IS HOLLYWOOD’S MOST FORMIDABLE ACTRESS A MATCH FOR ONE OF THE WORLD’S TOUGHEST STUNTMEN?

Faith Martin is not having a mid-life crisis. Never mind she’s just turned forty and found a wrinkle. In need of a change from LA, Faith heads to Sonoma Valley in Northern California only to discover the one man she never wanted to see again is living there.

Cole Cooper is more than just a handsome rancher and winemaker. He’s a respected stuntman and Faith knows he’s as dangerous in real life as when he’s diving from cars or throwing punches on-screen.

Then Faith receives the opportunity to star in, as well as direct, a lethal action film that could take her career to new heights. The only problem? The production team want Cole for the job of stunt coordinator, and they’re not prepared to negotiate.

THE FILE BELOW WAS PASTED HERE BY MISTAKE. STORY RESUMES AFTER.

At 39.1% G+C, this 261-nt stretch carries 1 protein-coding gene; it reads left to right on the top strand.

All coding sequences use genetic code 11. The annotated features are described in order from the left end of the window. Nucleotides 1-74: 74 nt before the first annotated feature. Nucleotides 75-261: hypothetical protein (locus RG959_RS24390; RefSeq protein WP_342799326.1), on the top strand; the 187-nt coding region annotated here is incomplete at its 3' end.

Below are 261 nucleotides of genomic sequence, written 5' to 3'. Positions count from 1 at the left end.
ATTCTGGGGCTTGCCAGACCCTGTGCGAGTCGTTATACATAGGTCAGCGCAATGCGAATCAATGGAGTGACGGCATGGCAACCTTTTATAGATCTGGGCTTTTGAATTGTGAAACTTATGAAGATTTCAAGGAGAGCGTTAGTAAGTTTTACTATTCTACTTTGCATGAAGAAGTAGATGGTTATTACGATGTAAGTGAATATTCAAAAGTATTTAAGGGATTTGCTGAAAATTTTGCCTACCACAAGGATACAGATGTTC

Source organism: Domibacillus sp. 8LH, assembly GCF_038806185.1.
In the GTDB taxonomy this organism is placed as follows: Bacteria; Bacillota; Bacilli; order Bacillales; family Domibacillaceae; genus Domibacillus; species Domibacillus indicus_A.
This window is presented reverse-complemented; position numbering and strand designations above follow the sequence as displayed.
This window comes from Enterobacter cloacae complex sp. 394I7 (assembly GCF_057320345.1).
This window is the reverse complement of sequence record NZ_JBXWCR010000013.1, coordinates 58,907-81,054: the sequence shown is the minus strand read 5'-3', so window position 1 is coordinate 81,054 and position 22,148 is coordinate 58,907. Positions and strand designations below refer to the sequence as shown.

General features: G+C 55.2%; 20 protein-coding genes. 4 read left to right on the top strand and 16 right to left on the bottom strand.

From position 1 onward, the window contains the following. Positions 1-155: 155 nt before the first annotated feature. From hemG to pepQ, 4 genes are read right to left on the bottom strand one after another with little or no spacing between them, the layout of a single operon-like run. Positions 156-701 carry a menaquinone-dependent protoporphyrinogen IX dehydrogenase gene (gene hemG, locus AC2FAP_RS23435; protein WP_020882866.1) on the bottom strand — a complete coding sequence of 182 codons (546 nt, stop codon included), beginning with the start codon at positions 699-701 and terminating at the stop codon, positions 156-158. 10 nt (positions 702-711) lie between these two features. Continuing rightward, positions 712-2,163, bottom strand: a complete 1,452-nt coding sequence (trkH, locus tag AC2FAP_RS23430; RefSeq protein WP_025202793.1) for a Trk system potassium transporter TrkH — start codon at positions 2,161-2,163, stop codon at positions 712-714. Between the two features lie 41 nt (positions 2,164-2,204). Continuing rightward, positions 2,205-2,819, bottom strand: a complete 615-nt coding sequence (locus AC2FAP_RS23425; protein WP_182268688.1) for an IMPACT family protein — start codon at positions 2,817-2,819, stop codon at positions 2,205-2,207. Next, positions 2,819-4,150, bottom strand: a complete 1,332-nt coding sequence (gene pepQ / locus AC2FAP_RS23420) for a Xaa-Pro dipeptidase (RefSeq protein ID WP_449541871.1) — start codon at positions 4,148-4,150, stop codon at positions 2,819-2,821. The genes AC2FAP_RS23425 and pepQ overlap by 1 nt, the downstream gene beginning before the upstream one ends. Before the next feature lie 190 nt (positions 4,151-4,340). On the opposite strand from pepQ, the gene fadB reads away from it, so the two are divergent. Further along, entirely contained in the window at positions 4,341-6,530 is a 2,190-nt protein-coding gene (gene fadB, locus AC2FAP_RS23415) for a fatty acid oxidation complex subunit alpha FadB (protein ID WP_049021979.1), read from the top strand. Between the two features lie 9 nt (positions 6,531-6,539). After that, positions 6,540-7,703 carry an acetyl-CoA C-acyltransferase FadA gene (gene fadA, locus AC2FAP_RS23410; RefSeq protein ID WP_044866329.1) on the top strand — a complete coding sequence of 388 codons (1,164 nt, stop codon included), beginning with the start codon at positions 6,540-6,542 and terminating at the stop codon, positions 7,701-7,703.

When suspicious accidents start occurring on-set, is Faith prepared to take extreme risks for the most exciting role of her career? And will those risks include endangering her heart?

The final Hollywood Hearts book has arrived and it might just be my favourite one. I’ve enjoyed the other books in the series but there was something about this one and made me realise Faith is my favourite of all four women. Her character has been explored a little in other stories but finally we got a chance to see her flourish and find out what lurks beneath the no filter snark and opinionated woman of Hollywood. As Faith’s story unfolds and we learn more about the events she’s hinted at in previous stories and I felt her fire and passion about her career. I loved that she spoke her mind but still had some vulnerabilities hidden away and Williams draws these out really well.